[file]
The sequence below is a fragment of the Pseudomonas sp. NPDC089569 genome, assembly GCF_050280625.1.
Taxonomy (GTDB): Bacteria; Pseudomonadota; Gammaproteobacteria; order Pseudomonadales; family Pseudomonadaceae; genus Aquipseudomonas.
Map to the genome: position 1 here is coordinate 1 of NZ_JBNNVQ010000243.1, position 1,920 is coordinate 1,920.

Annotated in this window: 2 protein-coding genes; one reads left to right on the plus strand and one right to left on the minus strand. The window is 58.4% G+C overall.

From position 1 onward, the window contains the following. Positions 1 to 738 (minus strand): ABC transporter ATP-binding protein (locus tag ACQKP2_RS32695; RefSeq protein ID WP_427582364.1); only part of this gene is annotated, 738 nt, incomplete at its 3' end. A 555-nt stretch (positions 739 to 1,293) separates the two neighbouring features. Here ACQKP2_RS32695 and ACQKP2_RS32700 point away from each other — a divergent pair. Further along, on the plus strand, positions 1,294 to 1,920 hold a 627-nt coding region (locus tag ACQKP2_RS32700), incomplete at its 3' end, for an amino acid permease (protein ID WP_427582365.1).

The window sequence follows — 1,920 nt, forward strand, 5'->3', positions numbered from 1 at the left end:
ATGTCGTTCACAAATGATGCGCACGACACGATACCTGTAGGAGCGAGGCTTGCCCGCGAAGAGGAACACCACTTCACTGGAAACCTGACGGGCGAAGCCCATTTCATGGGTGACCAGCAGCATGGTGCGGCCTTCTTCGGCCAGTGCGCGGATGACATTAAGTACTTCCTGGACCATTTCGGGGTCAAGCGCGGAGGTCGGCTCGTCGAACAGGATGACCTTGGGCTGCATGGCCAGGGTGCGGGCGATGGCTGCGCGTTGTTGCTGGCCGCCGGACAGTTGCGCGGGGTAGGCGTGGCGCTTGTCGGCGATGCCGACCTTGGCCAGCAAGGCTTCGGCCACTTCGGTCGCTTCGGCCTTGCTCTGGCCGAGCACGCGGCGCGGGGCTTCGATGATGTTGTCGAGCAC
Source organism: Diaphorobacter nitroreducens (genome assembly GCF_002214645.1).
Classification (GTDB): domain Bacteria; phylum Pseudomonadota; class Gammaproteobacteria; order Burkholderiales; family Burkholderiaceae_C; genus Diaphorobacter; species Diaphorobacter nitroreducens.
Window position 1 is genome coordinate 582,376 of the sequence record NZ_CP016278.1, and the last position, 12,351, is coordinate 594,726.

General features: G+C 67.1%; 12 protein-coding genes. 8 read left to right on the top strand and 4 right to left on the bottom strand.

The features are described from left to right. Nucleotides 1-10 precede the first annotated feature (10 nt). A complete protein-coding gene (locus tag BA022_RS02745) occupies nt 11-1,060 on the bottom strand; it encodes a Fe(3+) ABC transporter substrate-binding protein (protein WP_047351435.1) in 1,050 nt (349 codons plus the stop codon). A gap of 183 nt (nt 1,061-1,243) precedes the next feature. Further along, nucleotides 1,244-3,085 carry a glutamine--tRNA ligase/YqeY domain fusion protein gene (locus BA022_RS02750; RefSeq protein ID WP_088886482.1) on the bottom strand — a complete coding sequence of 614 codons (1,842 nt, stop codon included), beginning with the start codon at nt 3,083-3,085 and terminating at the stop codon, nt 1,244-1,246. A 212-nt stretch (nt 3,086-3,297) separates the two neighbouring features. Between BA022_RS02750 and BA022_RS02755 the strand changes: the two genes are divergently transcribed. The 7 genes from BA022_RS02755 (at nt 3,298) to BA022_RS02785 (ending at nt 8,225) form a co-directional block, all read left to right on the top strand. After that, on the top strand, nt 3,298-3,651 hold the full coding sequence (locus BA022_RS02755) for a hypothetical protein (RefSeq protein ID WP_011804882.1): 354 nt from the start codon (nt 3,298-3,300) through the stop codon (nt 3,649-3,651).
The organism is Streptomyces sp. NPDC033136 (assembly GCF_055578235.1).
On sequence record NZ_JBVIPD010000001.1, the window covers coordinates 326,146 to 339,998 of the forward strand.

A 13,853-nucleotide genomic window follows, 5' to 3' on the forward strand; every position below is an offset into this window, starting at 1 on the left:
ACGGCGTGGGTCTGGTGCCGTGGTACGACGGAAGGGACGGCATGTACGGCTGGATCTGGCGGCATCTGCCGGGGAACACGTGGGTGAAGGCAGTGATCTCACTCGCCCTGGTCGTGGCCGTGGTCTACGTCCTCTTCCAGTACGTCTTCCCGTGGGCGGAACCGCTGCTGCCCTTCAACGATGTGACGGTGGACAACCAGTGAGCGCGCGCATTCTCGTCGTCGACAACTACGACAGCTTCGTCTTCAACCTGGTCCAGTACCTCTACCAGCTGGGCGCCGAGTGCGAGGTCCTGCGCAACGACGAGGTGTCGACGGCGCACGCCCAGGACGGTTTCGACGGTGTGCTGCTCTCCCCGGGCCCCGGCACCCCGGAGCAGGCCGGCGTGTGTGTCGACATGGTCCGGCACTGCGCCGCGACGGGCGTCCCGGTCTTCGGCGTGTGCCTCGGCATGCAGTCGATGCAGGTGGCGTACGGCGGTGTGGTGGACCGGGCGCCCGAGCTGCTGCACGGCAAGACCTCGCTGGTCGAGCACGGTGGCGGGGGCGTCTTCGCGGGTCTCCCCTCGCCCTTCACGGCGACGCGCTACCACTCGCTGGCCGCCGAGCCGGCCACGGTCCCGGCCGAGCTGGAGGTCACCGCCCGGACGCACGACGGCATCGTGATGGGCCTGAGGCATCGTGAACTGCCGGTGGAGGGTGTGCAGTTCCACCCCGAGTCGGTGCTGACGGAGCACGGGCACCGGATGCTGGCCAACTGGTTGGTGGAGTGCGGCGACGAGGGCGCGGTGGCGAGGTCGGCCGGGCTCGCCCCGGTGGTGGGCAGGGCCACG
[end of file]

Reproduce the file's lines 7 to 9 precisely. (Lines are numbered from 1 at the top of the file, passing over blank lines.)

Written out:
ATGTCGTTCACAAATGATGCGCACGACACGATACCTGTAGGAGCGAGGCTTGCCCGCGAAGAGGAACACCACTTCACTGGAAACCTGACGGGCGAAGCCCATTTCATGGGTGACCAGCAGCATGGTGCGGCCTTCTTCGGCCAGTGCGCGGATGACATTAAGTACTTCCTGGACCATTTCGGGGTCAAGCGCGGAGGTCGGCTCGTCGAACAGGATGACCTTGGGCTGCATGGCCAGGGTGCGGGCGATGGCTGCGCGTTGTTGCTGGCCGCCGGACAGTTGCGCGGGGTAGGCGTGGCGCTTGTCGGCGATGCCGACCTTGGCCAGCAAGGCTTCGGCCACTTCGGTCGCTTCGGCCTTGCTCTGGCCGAGCACGCGGCGCGGGGCTTCGATGATGTTGTCGAGCAC
Source organism: Diaphorobacter nitroreducens (genome assembly GCF_002214645.1).
Classification (GTDB): domain Bacteria; phylum Pseudomonadota; class Gammaproteobacteria; order Burkholderiales; family Burkholderiaceae_C; genus Diaphorobacter; species Diaphorobacter nitroreducens.